Financing and Investing: Guidelines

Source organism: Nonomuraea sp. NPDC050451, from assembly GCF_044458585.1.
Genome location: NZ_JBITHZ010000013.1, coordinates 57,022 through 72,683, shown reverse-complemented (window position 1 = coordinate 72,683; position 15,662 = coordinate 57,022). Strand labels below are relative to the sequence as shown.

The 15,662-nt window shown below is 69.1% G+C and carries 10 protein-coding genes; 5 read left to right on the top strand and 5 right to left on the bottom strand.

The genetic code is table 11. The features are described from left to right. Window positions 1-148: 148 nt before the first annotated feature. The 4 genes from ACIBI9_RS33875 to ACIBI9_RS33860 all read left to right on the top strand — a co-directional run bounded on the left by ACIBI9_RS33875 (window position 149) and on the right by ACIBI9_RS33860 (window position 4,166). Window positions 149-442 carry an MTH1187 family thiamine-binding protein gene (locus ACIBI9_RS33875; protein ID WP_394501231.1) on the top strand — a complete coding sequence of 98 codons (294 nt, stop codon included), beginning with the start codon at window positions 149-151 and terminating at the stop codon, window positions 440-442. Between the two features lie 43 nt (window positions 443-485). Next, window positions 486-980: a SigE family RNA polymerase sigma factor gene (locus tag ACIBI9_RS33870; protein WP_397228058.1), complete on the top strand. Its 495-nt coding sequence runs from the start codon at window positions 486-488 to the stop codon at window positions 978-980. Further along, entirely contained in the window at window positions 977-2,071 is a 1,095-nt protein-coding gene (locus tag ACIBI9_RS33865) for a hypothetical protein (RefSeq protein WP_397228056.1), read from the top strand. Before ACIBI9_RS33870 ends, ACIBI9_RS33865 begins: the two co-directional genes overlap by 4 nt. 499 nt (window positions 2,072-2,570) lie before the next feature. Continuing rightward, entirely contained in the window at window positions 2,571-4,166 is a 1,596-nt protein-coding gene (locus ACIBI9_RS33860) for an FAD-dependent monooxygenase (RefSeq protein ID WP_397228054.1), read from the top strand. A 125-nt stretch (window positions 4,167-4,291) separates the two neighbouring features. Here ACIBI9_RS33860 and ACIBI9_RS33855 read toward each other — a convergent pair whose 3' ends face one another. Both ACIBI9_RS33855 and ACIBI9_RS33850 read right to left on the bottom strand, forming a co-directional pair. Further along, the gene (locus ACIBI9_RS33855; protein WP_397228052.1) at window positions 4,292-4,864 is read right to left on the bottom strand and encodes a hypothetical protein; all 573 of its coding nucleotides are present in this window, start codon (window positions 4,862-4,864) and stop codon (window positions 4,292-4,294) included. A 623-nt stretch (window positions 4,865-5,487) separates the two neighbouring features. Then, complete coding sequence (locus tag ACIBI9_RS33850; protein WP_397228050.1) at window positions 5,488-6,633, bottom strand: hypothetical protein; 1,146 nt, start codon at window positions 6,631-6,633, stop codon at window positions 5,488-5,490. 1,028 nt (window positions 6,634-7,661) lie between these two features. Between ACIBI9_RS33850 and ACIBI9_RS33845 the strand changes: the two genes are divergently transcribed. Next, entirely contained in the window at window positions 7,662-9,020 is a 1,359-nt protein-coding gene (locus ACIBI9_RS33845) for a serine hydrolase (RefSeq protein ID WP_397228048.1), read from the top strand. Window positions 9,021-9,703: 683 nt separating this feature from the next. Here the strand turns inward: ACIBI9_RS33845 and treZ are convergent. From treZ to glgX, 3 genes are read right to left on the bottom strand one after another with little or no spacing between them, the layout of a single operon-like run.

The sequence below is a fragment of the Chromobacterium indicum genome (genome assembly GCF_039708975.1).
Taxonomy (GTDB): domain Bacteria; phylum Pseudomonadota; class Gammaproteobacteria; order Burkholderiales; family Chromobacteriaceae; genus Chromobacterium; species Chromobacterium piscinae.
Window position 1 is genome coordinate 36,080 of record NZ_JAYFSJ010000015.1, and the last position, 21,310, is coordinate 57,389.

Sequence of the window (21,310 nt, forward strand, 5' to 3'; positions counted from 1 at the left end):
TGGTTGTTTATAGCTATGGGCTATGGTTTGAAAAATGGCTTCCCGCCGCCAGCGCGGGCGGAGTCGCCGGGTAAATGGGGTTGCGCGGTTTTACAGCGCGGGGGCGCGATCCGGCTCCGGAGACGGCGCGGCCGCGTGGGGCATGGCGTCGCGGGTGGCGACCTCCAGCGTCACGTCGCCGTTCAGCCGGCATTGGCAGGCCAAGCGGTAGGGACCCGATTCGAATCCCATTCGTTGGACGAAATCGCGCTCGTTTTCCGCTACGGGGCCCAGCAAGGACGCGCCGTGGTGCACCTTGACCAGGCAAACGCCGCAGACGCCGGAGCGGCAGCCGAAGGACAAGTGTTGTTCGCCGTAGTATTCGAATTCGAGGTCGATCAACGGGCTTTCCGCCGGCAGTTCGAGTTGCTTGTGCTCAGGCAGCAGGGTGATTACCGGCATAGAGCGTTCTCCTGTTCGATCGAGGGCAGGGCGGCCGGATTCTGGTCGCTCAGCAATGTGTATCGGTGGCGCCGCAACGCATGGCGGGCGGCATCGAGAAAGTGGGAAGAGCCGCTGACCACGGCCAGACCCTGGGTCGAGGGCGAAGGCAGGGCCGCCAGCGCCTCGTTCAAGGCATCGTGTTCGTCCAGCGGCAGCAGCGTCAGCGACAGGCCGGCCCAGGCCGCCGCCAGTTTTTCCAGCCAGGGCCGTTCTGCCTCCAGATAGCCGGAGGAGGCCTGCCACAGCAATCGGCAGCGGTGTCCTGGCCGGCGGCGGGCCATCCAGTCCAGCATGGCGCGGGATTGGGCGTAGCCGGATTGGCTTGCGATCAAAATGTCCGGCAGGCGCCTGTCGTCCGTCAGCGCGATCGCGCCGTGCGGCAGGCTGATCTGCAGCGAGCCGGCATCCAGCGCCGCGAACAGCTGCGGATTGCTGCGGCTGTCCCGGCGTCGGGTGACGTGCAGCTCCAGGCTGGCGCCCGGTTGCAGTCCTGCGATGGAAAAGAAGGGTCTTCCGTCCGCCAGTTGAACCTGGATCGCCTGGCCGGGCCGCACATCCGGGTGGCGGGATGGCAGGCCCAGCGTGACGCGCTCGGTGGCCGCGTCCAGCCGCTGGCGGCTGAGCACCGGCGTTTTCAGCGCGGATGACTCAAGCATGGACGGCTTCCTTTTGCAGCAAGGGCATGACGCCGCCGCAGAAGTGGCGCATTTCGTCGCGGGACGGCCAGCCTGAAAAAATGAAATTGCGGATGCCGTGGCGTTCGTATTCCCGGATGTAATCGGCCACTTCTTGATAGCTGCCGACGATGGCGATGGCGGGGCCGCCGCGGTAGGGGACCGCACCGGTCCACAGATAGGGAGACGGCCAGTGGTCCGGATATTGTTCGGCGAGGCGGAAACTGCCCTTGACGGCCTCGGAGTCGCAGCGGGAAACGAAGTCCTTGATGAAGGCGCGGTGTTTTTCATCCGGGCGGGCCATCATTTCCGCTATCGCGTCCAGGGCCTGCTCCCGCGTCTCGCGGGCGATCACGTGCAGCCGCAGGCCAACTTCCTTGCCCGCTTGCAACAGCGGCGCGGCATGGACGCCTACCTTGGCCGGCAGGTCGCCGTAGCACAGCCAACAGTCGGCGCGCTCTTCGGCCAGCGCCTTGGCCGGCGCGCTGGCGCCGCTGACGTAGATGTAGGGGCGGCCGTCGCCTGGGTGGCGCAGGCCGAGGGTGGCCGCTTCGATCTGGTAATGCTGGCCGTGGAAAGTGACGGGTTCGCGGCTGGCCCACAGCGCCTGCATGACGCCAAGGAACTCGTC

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1. As a small business owner, the ratios that I will find to the best important are the ones pertaining to my needs. These include liquidity ratios and profitability ratios, both of which are common to all businesses (Loth, 2012). The business will focus on these because they relate directly to cash flow and working capital. The liquidity of the company is also going to be important to bankers who are lending the company money and also the profitability ratios are going to be important to shareholders, not to mention the production managers who need to control costs and the marketing managers who need to set prices. These ratios are common to larger corporations, but large companies will also look at other ratios that my business might not worry about so much, like the investment return ratios (ROA, ROE) and the debt ratios. The small business is more concerned with the cash flow aspects of debt than the capital structure and cost of capital. Thus as a small business there is going to be more emphasis on specific types of ratios while not worrying about other types. 2. There are two main types of financing, debt and equity. Debt financing typically comes at a lower cost than equity. The reason for this is that debt financing is superordinated to equity debt holders get paid out first. Indeed, payments to debtholders are guaranteed so that the company must pay them before re-investing in the business. The result of this is that some companies prefer not to utilize debt
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